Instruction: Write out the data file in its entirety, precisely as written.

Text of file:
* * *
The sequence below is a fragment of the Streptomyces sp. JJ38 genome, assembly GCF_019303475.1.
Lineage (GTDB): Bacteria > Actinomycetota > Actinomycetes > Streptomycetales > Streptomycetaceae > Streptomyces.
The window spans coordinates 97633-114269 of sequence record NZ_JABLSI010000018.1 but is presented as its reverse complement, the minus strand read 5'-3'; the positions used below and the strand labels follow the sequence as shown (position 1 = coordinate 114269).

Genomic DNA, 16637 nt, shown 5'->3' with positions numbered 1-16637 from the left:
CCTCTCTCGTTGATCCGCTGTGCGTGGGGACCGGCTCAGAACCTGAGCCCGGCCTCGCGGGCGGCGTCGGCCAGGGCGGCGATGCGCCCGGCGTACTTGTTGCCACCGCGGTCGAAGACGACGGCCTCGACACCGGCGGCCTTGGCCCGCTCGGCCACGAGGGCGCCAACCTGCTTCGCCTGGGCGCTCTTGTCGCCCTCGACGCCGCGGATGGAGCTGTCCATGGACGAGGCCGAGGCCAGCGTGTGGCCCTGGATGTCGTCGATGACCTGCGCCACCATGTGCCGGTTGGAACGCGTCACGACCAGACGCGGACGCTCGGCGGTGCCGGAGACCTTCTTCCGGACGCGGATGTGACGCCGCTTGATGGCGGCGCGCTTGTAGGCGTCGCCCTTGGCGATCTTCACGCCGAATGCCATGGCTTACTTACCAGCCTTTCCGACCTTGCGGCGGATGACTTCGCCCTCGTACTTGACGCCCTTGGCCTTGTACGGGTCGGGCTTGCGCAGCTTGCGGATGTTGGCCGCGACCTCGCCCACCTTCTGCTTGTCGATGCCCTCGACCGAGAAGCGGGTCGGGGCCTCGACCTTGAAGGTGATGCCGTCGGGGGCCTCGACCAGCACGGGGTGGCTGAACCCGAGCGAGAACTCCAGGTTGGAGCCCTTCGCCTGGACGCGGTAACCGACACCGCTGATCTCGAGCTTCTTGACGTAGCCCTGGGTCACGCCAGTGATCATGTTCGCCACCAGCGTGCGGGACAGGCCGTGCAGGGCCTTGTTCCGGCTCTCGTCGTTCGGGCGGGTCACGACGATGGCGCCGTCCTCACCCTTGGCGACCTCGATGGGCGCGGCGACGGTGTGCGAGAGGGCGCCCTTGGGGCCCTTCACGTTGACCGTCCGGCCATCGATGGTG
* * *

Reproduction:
The sequence below is a fragment of the Streptomyces sp. JJ38 genome, assembly GCF_019303475.1.
Lineage (GTDB): Bacteria > Actinomycetota > Actinomycetes > Streptomycetales > Streptomycetaceae > Streptomyces.
The window spans coordinates 97633-114269 of sequence record NZ_JABLSI010000018.1 but is presented as its reverse complement, the minus strand read 5'-3'; the positions used below and the strand labels follow the sequence as shown (position 1 = coordinate 114269).

Genomic DNA, 16637 nt, shown 5'->3' with positions numbered 1-16637 from the left:
CCTCTCTCGTTGATCCGCTGTGCGTGGGGACCGGCTCAGAACCTGAGCCCGGCCTCGCGGGCGGCGTCGGCCAGGGCGGCGATGCGCCCGGCGTACTTGTTGCCACCGCGGTCGAAGACGACGGCCTCGACACCGGCGGCCTTGGCCCGCTCGGCCACGAGGGCGCCAACCTGCTTCGCCTGGGCGCTCTTGTCGCCCTCGACGCCGCGGATGGAGCTGTCCATGGACGAGGCCGAGGCCAGCGTGTGGCCCTGGATGTCGTCGATGACCTGCGCCACCATGTGCCGGTTGGAACGCGTCACGACCAGACGCGGACGCTCGGCGGTGCCGGAGACCTTCTTCCGGACGCGGATGTGACGCCGCTTGATGGCGGCGCGCTTGTAGGCGTCGCCCTTGGCGATCTTCACGCCGAATGCCATGGCTTACTTACCAGCCTTTCCGACCTTGCGGCGGATGACTTCGCCCTCGTACTTGACGCCCTTGGCCTTGTACGGGTCGGGCTTGCGCAGCTTGCGGATGTTGGCCGCGACCTCGCCCACCTTCTGCTTGTCGATGCCCTCGACCGAGAAGCGGGTCGGGGCCTCGACCTTGAAGGTGATGCCGTCGGGGGCCTCGACCAGCACGGGGTGGCTGAACCCGAGCGAGAACTCCAGGTTGGAGCCCTTCGCCTGGACGCGGTAACCGACACCGCTGATCTCGAGCTTCTTGACGTAGCCCTGGGTCACGCCAGTGATCATGTTCGCCACCAGCGTGCGGGACAGGCCGTGCAGGGCCTTGTTCCGGCTCTCGTCGTTCGGGCGGGTCACGACGATGGCGCCGTCCTCACCCTTGGCGACCTCGATGGGCGCGGCGACGGTGTGCGAGAGGGCGCCCTTGGGGCCCTTCACGTTGACCGTCCGGCCATCGATGGTG